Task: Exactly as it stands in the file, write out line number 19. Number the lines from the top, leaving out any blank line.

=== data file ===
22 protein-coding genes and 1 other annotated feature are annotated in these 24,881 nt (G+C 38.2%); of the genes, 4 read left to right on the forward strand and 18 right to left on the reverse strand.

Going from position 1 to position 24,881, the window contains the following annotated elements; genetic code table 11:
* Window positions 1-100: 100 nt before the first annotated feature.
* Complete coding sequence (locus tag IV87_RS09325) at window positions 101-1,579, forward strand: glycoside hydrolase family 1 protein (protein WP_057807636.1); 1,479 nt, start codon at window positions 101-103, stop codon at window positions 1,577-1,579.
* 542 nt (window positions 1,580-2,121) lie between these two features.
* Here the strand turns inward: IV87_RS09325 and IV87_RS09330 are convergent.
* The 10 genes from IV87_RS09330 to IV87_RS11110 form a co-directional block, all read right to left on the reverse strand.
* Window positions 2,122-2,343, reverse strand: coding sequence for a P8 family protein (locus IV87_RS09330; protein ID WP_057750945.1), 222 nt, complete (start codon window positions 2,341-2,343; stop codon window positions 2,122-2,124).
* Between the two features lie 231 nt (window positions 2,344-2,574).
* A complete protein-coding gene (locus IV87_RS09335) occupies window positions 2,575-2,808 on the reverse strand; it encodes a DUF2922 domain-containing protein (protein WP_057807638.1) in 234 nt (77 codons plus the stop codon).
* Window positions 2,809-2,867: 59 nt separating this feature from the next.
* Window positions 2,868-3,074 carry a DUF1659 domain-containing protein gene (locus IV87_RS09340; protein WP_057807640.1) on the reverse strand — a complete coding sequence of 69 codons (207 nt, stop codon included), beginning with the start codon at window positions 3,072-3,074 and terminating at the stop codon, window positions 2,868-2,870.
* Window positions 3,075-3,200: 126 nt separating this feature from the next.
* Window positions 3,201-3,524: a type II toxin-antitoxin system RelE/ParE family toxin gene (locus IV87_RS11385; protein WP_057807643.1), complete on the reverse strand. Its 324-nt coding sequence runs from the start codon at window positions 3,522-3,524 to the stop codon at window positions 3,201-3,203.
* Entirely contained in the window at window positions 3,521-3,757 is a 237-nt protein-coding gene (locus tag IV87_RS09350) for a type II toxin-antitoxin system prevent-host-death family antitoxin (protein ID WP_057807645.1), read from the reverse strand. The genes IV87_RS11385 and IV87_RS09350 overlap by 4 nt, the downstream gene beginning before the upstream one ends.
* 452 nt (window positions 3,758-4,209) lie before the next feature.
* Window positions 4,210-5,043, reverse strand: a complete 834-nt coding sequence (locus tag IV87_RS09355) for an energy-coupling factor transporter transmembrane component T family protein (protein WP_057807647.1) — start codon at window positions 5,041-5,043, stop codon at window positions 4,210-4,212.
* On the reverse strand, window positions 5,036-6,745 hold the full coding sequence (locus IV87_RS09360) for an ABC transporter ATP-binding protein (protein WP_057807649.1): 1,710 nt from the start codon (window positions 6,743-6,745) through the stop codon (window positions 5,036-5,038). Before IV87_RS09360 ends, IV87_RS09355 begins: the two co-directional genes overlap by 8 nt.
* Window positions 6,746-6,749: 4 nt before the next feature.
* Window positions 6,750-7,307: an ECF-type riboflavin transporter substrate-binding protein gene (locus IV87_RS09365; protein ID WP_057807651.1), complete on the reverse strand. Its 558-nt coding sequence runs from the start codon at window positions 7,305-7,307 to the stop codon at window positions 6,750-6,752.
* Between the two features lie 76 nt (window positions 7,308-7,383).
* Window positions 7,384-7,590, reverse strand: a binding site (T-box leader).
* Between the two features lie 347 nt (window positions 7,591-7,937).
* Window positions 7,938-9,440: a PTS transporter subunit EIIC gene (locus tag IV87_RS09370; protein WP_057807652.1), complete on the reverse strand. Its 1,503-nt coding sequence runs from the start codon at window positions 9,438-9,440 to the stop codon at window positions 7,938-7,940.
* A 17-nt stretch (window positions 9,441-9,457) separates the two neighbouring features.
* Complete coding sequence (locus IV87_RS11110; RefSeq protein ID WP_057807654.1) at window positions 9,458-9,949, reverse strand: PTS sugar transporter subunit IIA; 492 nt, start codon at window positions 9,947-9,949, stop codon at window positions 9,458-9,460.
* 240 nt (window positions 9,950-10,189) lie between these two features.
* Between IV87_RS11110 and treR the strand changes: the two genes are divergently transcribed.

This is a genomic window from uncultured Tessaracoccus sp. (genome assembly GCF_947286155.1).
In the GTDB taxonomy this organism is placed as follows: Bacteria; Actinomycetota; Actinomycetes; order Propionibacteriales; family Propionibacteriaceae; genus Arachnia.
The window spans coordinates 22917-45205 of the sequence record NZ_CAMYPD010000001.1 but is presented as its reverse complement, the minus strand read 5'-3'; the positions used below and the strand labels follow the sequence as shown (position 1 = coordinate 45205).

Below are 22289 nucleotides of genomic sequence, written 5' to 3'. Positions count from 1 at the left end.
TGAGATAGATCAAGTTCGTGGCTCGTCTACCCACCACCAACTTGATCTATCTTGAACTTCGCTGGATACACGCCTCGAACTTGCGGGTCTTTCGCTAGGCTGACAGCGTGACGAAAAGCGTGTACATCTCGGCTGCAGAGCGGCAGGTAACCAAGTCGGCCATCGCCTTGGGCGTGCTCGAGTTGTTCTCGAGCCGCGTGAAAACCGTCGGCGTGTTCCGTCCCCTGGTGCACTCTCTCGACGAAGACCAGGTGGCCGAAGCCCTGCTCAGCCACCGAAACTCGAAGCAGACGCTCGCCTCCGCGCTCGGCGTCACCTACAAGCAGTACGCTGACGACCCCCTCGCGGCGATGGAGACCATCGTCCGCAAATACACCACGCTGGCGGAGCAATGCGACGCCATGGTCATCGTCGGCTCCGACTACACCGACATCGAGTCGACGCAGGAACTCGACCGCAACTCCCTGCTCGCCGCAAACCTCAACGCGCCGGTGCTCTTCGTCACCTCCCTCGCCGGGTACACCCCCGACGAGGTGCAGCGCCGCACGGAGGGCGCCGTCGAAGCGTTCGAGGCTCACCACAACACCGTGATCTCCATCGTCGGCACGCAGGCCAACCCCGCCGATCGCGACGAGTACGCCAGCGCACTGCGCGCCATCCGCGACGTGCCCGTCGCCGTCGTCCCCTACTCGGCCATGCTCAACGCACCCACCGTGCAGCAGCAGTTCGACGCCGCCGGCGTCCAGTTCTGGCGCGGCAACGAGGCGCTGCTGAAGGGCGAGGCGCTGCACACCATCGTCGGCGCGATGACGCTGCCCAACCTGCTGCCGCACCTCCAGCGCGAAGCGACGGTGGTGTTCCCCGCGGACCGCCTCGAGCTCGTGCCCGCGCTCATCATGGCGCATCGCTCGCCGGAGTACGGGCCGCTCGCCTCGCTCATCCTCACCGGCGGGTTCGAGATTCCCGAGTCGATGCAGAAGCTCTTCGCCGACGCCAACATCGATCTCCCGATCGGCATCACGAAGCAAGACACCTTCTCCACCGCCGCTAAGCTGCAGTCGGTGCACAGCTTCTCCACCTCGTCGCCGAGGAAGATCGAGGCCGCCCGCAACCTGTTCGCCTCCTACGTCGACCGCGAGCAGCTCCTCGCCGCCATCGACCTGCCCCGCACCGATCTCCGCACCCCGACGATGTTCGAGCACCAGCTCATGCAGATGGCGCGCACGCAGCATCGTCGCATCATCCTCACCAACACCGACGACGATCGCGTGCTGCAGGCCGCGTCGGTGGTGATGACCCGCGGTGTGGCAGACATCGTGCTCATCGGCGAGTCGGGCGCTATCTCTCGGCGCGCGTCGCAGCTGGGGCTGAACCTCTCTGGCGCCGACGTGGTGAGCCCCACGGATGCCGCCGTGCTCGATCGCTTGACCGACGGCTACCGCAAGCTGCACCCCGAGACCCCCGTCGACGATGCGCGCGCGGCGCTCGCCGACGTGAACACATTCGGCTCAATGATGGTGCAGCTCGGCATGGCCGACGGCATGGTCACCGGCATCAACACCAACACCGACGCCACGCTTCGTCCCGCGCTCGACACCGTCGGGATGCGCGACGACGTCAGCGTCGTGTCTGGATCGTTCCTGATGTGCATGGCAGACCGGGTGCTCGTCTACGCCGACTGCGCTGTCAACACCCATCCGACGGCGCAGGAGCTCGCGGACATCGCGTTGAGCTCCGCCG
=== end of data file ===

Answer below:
* Window positions 6,746-6,749: 4 nt before the next feature.